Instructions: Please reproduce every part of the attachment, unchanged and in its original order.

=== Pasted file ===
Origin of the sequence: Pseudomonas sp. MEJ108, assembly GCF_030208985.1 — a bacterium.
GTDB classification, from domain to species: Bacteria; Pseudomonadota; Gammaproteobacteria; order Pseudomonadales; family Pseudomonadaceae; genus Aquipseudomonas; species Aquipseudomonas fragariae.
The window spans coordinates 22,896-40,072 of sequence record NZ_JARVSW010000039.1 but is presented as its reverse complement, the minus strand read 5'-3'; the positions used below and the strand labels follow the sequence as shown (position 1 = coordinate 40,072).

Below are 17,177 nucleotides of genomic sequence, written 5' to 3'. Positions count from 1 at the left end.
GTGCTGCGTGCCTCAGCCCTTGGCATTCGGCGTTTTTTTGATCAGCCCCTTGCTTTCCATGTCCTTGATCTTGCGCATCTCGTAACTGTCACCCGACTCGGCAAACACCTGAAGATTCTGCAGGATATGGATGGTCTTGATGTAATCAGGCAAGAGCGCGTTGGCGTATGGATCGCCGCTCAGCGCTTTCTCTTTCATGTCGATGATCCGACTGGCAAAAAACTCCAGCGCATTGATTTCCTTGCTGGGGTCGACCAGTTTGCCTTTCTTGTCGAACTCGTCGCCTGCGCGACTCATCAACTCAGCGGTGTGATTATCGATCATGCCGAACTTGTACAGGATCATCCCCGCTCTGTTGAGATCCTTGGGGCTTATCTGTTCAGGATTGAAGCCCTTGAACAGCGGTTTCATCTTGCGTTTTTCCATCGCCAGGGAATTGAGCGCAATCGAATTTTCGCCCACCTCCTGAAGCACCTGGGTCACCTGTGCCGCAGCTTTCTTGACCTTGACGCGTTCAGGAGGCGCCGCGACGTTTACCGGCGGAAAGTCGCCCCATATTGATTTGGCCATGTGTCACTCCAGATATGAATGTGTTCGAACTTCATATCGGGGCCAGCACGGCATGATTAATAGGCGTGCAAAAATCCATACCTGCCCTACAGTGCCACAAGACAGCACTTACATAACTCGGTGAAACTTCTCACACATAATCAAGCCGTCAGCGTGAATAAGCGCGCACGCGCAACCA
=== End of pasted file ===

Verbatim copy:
Origin of the sequence: Pseudomonas sp. MEJ108, assembly GCF_030208985.1 — a bacterium.
GTDB classification, from domain to species: Bacteria; Pseudomonadota; Gammaproteobacteria; order Pseudomonadales; family Pseudomonadaceae; genus Aquipseudomonas; species Aquipseudomonas fragariae.
The window spans coordinates 22,896-40,072 of sequence record NZ_JARVSW010000039.1 but is presented as its reverse complement, the minus strand read 5'-3'; the positions used below and the strand labels follow the sequence as shown (position 1 = coordinate 40,072).

Below are 17,177 nucleotides of genomic sequence, written 5' to 3'. Positions count from 1 at the left end.
GTGCTGCGTGCCTCAGCCCTTGGCATTCGGCGTTTTTTTGATCAGCCCCTTGCTTTCCATGTCCTTGATCTTGCGCATCTCGTAACTGTCACCCGACTCGGCAAACACCTGAAGATTCTGCAGGATATGGATGGTCTTGATGTAATCAGGCAAGAGCGCGTTGGCGTATGGATCGCCGCTCAGCGCTTTCTCTTTCATGTCGATGATCCGACTGGCAAAAAACTCCAGCGCATTGATTTCCTTGCTGGGGTCGACCAGTTTGCCTTTCTTGTCGAACTCGTCGCCTGCGCGACTCATCAACTCAGCGGTGTGATTATCGATCATGCCGAACTTGTACAGGATCATCCCCGCTCTGTTGAGATCCTTGGGGCTTATCTGTTCAGGATTGAAGCCCTTGAACAGCGGTTTCATCTTGCGTTTTTCCATCGCCAGGGAATTGAGCGCAATCGAATTTTCGCCCACCTCCTGAAGCACCTGGGTCACCTGTGCCGCAGCTTTCTTGACCTTGACGCGTTCAGGAGGCGCCGCGACGTTTACCGGCGGAAAGTCGCCCCATATTGATTTGGCCATGTGTCACTCCAGATATGAATGTGTTCGAACTTCATATCGGGGCCAGCACGGCATGATTAATAGGCGTGCAAAAATCCATACCTGCCCTACAGTGCCACAAGACAGCACTTACATAACTCGGTGAAACTTCTCACACATAATCAAGCCGTCAGCGTGAATAAGCGCGCACGCGCAACCA